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Ask a Neuroscientist: Can we stop brain pruning in childhood?

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David Eagleman
Dr. David Eagleman is a neuroscientist at Baylor College of Medicine in Houston.
Courtesy of Sharon Steinmann

You wanted to hear more science-related material, and given that this week is Brain Awareness Week, we thought it would be a good time to launch what is going to be an occasional series called 'Ask a Neuroscientist.'

We're asking audience-submitted questions to David Eagleman, a neuroscientist at Baylor College of Medicine in Houston.

Julie in Ramsey wanted to know more about how we prune extra brain connections in childhood. She wonders: Can we stop that pruning as a way to increase brain function or would that just make us all evil geniuses?

David Eagleman: "Well, if you stop the pruning, you stop the learning. What happens is the brain overproduces connections in the embryo and in the newborn, and experience with the world trims those connections. And this trimming happens in a 'survival of the fittest' manner, so those connections get used, get strengthened... and those that are not used are lost. And so in the end, the current state of your brain represents what has been exposed from a much more overgrown garden that you started with. You can think of this the way Michelangelo exposed David from the block of marble. So, the answer to the specific question is you would not want to stop the pruning because that's what makes you who you are from your experience with the world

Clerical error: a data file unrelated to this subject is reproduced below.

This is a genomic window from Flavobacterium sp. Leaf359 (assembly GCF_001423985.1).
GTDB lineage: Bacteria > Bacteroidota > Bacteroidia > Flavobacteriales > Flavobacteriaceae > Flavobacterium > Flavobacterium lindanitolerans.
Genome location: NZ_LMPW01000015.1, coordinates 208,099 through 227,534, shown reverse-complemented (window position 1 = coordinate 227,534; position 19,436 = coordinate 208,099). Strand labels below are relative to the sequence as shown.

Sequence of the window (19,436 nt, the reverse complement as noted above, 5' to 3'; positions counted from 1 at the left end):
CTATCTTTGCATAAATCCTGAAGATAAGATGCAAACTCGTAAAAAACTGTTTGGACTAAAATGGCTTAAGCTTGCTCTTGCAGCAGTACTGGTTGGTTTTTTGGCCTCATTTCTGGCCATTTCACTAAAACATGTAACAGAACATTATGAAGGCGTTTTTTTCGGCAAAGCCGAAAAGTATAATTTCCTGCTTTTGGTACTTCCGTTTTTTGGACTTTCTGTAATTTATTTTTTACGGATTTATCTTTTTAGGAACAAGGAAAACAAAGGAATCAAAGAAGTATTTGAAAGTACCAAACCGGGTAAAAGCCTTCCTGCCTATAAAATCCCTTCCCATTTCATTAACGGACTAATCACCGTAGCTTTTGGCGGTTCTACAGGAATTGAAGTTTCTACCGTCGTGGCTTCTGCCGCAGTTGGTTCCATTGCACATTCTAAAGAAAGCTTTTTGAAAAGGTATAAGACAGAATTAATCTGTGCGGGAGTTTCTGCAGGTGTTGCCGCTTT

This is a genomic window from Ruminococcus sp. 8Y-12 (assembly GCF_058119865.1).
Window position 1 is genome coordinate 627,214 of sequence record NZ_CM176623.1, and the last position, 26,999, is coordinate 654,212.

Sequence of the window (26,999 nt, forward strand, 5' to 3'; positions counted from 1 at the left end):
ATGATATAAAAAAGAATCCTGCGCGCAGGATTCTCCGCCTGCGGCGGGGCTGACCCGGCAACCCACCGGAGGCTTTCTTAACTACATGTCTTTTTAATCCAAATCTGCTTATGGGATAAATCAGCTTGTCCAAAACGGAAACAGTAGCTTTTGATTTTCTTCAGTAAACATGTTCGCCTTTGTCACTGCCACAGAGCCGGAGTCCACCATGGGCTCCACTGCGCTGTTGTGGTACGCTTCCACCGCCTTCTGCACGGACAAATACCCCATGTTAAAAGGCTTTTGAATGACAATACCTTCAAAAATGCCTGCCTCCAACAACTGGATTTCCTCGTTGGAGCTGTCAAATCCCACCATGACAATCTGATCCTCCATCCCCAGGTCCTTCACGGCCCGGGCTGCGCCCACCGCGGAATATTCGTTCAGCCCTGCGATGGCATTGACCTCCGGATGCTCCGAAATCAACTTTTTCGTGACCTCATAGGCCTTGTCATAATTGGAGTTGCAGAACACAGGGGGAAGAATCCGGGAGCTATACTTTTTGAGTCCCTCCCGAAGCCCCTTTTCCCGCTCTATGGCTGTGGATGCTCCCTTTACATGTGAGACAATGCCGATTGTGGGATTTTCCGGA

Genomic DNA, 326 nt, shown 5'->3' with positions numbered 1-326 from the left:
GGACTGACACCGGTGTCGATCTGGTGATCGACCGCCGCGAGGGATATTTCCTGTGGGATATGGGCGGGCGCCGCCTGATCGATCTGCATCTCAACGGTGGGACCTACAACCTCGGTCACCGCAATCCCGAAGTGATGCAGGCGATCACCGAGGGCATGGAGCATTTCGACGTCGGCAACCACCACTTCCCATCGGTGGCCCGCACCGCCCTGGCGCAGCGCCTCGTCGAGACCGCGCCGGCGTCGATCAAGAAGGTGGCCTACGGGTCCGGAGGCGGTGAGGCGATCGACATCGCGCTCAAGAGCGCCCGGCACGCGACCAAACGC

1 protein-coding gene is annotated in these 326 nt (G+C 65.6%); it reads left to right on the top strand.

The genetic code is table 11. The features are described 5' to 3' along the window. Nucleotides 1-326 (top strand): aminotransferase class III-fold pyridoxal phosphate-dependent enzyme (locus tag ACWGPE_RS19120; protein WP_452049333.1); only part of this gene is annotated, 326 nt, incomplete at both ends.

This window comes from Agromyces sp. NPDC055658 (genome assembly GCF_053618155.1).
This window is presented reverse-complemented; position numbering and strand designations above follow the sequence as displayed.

Tom Weber: So, less is more, in this case?

Eagleman: That's right because it's more specific.

Weber: That's interesting because the logical way of thinking about that would be 'more connection means a better brain.'

Eagleman: Well, more roadways through the field doesn't make a better transportation department. What you want is one very good roadway that connects two houses.